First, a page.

Joe's Health Saga (Long Version)
In the later summer of 2003, I was living in northeastern Wisconsin and preparing for another school year of teaching physics and astronomy at the local public high school. It was my sixth year of teaching and the year had started strong for me as the new head coach for the boys varsity soccer team. Despite coaching I continued taking graduate education classes myself. A full-time teacher, part-time coach, and part-time student left little room for my family of four at that time, but we made it work. Everything changed pretty quickly following a date I remember quite well.
On October 11th, I was spending my night in a hotel room as part of a weekend excursion for NASA studying the growth of plants in various extraterrestrial environments. It was a long week of school and soccer followed by a Friday night of studies of my own. It did not really phase me that I slept horribly that night as I often did when I was away from home and my family. However, even after arriving home on Saturday, I continued to have sleeping issues—waking up every 30-60 minutes all throughout the night. That first night grew into three months of consecutive nights just like the first.
By the time the new year rolled around, I was seeing sleep specialists and starting to suffer problems with my vision and exposure to light from the lack of solid sleep. The doctors were as perplexed as anyone when another interesting symptom was suddenly added to the list: I was having trouble swallowing. The doctors thought that my sleep issues might be connected to a weird series of spasms and pain I was experiencing in my esophagus. I hadn’t reported any discomfort because I didn’t feel bothered by it that much, but they believed that it could be enough to force my brain to awaken me throughout the night.
They proposed a procedure to stretch out my esophagus—a fairly routine thing called esophageal dilation involving a long, thin balloon and a blast of compressed air. The timing of all this was such that I needed to schedule it for early morning, before heading off to school to administer a final exam to my physics students. Although it is uncommon to do this procedure without general sedation, my decision to be alert during the procedure may have ultimately saved me months of frustration trying to figure out what came next and why. During the procedure I felt the process inside. I felt every detail of the tube being inserted and the balloon being inflated inside me. The doctor noticed my reaction and remarked how unusual it was for anyone to feel anything inside the esophagus.
The rest of the day following the esophageal dilation was better than normal. I felt pretty good overall and that night, I went to bed early and slept through the night without waking up at all. I seemed like my problems were all solved except for one little thing. When I did wake up the next morning and went into school, my chest hurt. It was a different kind of pain from the discomfort of my swallowing difficulties. This pain was right in the area of where the balloon stretched my esophagus out. The doctor who did the procedure was concerned that the balloon might have torn a in my esophagus and ordered another procedure to look inside and see the damage.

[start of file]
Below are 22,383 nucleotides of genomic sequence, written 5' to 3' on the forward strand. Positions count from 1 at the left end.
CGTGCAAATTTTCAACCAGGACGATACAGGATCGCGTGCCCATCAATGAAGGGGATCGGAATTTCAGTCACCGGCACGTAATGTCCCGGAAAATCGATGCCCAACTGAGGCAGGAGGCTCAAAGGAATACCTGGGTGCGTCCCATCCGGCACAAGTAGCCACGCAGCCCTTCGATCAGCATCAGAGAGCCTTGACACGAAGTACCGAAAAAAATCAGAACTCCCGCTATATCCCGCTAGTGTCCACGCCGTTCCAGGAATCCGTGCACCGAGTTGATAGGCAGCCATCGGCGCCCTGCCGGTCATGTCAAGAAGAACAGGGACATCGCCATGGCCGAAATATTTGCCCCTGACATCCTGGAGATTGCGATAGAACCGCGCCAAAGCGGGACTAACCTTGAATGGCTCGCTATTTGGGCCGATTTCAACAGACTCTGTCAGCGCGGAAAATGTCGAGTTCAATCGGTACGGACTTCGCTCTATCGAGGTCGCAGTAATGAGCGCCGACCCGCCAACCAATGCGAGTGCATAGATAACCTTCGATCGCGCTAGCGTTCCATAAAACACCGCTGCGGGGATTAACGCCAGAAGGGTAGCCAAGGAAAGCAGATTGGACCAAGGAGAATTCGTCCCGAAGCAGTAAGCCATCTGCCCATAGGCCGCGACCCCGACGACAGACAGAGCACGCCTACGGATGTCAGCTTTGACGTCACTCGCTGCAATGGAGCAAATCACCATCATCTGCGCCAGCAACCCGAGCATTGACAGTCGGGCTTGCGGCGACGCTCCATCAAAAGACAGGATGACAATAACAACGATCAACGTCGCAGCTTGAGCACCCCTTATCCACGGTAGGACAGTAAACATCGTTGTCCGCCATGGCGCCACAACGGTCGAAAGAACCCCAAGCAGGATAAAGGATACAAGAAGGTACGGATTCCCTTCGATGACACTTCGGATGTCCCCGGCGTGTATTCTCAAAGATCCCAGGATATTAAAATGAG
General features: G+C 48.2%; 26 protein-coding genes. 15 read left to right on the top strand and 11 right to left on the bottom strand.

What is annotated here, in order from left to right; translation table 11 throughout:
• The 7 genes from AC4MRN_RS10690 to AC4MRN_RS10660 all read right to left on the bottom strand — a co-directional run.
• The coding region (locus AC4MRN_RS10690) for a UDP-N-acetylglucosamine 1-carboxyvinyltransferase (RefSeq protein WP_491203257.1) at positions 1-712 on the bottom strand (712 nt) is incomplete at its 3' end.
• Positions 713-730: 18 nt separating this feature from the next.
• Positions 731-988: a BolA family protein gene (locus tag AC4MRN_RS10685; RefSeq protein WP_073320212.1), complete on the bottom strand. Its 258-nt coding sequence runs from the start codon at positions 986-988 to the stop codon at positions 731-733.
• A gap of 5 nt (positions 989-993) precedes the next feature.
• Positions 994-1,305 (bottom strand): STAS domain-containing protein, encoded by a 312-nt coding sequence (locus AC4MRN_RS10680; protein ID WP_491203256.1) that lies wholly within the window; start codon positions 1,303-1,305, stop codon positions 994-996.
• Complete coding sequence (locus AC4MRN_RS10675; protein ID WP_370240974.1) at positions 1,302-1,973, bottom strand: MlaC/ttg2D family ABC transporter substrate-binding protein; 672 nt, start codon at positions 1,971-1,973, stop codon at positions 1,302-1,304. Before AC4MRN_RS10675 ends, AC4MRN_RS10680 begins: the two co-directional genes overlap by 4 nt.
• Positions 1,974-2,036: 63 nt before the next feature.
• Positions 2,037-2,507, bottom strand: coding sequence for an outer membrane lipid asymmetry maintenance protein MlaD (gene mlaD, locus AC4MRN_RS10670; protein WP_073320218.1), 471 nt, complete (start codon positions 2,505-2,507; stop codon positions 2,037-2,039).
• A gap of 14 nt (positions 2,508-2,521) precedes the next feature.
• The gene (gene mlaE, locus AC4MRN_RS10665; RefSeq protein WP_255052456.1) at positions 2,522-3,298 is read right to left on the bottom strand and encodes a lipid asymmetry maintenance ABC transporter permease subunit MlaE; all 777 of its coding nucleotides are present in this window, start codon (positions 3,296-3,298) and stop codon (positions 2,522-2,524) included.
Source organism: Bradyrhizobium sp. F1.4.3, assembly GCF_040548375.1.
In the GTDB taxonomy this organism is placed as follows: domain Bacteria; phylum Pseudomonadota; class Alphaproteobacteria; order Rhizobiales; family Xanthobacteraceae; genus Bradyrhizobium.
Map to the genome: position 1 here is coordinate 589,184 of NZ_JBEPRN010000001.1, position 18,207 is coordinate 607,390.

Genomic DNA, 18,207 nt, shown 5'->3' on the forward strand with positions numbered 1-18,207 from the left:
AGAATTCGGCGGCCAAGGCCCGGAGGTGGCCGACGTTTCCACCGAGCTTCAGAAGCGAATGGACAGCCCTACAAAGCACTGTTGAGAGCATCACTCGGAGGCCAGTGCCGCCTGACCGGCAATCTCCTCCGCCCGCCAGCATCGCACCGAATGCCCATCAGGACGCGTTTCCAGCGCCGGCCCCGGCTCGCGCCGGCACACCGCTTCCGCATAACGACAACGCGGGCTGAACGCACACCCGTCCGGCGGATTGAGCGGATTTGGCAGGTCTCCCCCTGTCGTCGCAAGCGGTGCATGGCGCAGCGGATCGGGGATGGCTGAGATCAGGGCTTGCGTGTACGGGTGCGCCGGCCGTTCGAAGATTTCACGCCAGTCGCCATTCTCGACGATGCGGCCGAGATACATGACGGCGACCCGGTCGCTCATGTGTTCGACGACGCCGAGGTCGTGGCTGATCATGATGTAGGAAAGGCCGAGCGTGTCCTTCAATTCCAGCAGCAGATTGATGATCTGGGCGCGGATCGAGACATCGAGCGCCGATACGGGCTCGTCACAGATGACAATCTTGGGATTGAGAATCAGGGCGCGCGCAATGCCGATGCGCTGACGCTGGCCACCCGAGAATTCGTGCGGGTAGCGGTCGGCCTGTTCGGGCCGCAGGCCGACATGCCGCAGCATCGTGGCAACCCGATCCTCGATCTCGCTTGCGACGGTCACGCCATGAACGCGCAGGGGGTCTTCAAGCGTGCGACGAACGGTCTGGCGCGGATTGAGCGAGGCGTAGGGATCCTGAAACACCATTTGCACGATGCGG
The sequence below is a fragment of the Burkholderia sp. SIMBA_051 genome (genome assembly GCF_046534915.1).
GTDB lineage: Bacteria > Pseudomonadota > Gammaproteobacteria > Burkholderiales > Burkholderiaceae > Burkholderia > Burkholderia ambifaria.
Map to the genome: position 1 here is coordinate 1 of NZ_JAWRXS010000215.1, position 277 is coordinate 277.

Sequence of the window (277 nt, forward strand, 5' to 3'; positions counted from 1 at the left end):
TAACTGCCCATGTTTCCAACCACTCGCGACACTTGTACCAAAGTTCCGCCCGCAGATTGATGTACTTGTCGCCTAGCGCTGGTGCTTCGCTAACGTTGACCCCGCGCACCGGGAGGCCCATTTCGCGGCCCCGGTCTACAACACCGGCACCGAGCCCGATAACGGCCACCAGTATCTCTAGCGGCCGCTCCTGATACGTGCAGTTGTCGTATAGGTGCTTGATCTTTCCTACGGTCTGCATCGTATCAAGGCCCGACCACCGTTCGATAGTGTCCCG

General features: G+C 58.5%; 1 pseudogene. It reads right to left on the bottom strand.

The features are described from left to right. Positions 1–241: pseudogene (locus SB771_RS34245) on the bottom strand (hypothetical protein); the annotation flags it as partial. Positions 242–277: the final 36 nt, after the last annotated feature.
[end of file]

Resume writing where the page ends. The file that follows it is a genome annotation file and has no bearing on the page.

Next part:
That procedure revealed no noticeable damage at all, but now a full week following the original dilation, I was experiencing chest pain significant enough to warrant staying home from work and taking a daily regimen of hydrocodone (aka Vicodin). After a month of ever increasing levels of pain and higher and higher doses of hydrocodone, my local doctor had reached a point where he had to admit to not understanding the problem and immediately recommended me to two specialists—one in the field of gastroenterology and one in pain management at the nearest research hospital. I was fortunate to have doctors so well qualified working in the city of Milwaukee, a mere 105 minutes away from where I lived and worked at that time. Although an official diagnosis is still technically forthcoming, from the very beginning, my condition can only be described as a unique variant of Complex Regional Pain Syndrome (CRPS). This condition includes two main distinguishing features: allodynia (an abnormal reaction where normal stimuli is interpreted by the nerves as pain, and hyperalgesia where pain is perceived by nerves to be significantly worse than would be expected for the situation. Where my particular condition differs from those with a more typical diagnosis is in its uncommon location (because CRPS typically affects a limb and can migrate and/or spread) and duration (CRPS typically goes into remission).
As the pain worsened, I was eventually in a position of requiring a full regimen of very potent opioid medication just to endure through a day, but I felt at least like the doctors were making some progress. Unfortunately, the effectiveness of the medication at reducing my pain was accompanied by side-effects that were impacting my ability to teach at the high levels and high standards to which my students had become accustomed. Over time, I really began to wonder whether I would be able to even continue teaching or not, so my doctors and I met together to discuss how I could get "my brain" back again. Fortunately, my doctors are not only caring individuals genuinely dedicated to helping others, but are among the top experts in fields connected to my particular conditions/symptoms.